Many cars get road tuned and set up on the street then checked and finished on the dyno.

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My point is more towards the fact of when will you know a vehicle’s hardware limitations in regards to efficiency with a bum Dyno ? 

 

You don't, you can’t measure that accurately without a tool that’s showing variations within 1 hp

 

This is the purpose of a Dyno, it’s an expensive tool to tune efficiency, again if we could get away without having to spend hundreds of thousands of dollars on this tool and just hire one for a final pull to grab a number and a dyno sheet we would :)  

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15 hours ago, BigKriss said:

Can anyone provide advice on this? Anything I can change?

Friend, you can change anything you want as long as your happy to live with the consequences.

 

I do want to know though, how rich is your car running on a full throttle pull with your wide-band readouts?

Your desired fuel table is....somewhat rich

 

but as jet said there not allways representative of what the cars doing, perhaps the tuner did this in a way to not play around with other tables that will afect the engines fueling. many tables, many calculations.

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I will bet my left nut it is tuned in open loop like 95% of the cars out there and your desired boost table is ignored. Also that your fueling table is used to fudge around injector data that is not correct. I highly doubt it is running anywhere near 0.65 lambda.

 

Need to hire a dyno for a day, use a properly calibrated wideband, knock ears etc if you want to improve on the quality of the tune.

 

You could dial in the injectors better using LTFT only, but without knowing your starting point you will likely lean the vehicle out causing issues. 

 

Dyno and good datalogging equipment that you can trust is the key.

Edited by rollex

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2 minutes ago, rollex said:

I will bet my left nut it is tuned in open loop like 95% of the cars out there and your desired boost table is ignored. Also that your fueling table is used to fudge around injector data that is not correct. I highly doubt it is running anywhere near 0.65 lambda.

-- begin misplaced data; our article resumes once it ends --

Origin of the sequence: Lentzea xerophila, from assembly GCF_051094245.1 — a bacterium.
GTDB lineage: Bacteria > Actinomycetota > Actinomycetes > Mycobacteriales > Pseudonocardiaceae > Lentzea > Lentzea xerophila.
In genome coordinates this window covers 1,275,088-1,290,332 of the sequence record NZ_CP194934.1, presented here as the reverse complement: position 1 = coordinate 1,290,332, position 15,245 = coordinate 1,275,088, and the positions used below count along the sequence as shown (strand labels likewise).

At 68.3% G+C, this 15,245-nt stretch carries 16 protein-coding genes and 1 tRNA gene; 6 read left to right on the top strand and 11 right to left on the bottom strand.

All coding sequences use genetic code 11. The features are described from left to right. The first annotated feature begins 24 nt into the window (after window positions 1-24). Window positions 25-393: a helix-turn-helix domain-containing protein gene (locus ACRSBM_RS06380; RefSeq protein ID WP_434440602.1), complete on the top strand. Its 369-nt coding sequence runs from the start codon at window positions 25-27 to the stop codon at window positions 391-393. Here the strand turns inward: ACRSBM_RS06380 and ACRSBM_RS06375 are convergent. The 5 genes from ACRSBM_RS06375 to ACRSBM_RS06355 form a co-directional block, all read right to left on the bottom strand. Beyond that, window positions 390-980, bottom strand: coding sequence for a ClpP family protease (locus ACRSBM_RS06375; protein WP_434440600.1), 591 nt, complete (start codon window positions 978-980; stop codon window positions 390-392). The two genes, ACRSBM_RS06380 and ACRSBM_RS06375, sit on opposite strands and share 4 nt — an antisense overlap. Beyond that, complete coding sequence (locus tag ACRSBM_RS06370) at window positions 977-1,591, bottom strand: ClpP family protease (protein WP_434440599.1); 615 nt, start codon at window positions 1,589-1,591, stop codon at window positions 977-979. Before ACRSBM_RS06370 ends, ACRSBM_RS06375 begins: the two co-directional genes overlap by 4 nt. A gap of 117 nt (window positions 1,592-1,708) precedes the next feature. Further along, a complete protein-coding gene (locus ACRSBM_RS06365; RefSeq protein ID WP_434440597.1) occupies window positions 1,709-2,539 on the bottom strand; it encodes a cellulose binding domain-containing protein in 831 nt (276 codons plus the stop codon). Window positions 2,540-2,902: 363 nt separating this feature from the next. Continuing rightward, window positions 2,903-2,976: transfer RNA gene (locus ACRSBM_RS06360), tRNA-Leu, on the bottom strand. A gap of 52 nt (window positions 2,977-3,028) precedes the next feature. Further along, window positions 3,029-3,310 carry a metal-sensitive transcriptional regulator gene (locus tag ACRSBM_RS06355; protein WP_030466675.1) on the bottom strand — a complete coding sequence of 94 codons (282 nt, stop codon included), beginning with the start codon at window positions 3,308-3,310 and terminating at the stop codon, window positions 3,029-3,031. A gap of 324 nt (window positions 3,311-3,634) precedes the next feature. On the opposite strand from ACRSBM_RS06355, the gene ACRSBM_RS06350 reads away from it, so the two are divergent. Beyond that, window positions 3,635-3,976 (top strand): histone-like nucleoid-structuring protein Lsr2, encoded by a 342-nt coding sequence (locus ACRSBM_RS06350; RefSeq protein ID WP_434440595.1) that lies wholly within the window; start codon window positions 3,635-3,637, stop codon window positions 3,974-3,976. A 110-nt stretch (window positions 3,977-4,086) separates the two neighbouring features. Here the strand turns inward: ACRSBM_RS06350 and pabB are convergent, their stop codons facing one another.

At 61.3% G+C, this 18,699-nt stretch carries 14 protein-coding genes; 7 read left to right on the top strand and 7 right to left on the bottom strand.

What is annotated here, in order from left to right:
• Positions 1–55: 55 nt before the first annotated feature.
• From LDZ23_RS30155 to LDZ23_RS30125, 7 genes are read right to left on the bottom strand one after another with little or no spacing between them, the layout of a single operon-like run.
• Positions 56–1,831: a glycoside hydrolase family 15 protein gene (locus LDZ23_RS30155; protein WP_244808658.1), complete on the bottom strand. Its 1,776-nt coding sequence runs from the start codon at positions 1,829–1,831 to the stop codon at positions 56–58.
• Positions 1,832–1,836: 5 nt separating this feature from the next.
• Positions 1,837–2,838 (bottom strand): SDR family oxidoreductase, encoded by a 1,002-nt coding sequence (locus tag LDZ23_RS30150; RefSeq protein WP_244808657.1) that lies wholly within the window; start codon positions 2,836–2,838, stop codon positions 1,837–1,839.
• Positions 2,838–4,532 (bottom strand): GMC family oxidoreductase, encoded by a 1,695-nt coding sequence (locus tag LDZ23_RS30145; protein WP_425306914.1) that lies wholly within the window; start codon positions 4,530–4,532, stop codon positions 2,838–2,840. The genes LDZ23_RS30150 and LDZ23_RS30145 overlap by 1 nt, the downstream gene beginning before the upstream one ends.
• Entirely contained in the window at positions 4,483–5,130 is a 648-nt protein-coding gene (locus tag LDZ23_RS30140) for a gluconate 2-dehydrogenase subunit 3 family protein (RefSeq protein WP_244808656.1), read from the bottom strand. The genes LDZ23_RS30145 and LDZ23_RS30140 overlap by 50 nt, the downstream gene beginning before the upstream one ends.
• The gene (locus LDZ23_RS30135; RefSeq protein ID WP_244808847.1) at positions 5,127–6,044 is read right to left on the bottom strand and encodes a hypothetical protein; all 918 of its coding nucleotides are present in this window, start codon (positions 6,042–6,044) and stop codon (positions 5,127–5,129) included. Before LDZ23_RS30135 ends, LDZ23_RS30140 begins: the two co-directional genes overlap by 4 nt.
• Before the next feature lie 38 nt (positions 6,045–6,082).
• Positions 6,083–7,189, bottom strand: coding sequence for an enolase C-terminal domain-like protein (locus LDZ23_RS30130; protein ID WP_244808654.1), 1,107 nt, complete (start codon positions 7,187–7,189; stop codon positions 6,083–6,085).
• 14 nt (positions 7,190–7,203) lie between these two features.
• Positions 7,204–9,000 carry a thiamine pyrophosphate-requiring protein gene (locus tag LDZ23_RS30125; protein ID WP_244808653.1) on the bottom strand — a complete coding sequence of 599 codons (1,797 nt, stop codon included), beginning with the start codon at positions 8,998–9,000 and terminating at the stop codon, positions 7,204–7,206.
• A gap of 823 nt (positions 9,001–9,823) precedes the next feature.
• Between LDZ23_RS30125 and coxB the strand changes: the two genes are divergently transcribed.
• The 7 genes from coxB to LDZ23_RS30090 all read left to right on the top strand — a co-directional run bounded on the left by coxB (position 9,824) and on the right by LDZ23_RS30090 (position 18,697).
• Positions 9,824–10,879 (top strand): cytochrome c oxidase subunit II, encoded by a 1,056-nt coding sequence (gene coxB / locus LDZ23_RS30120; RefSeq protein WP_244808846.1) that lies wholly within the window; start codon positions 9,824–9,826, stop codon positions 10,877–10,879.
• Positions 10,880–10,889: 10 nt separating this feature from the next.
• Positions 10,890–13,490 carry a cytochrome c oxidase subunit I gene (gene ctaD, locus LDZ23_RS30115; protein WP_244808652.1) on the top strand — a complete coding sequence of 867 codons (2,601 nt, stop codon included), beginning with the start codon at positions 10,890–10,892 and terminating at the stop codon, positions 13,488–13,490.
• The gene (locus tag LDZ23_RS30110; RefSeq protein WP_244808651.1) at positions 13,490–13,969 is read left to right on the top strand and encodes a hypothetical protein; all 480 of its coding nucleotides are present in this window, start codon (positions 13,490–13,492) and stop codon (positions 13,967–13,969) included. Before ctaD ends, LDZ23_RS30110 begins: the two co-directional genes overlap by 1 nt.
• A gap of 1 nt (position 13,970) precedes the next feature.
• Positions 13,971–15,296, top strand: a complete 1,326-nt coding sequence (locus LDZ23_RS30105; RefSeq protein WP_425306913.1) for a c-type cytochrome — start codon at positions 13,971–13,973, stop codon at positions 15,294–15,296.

And I'll bet my right nut your 100% correct.

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17 hours ago, BigKriss said:

Hi, I have purchased pcmtec. I have been looking at my PCM tune provided with the car. its running a gtx3582r and 1000cc injectors, ford fg, stock motor. 390rwkw.

 

I can monitor air/fuel ratios.

 

Boost is targeted to dropoff after 4500 rpms (auF16459).  I thought with a turbo car, boost would be kept to the same until redline? maybe its a strategy to save the gearbox. My spark table looks the same as stock (via pcmtec compare function) but the fuel table (auF0172) has been changed.

 

Can anyone provide advice on this? Anything I can change?

 

boost.png

fuel.png

 

As @rollex said it is probably tuned in open loop, most tuners seem to do that.

 

Go onto the PCMTec forums and have a look at Roll's posts in HOWTO section on Open Loop Boost Control. See if your car is setup to for Open Loop boost control.

 

I prefer Closed Loop boost control but basically you will have to set up the Wastegate Duty cycle to be accurate for the desired boost you are running anyway. You can get reasonable close by switching the car back into Open Loop, making small changes to the boost you desire and log the Wastegate duty cycle to get the approximate numbers required in the Wastegate Duty Cycle table. Populate table with those numbers and repeat for different boost levels. Fair bit of work.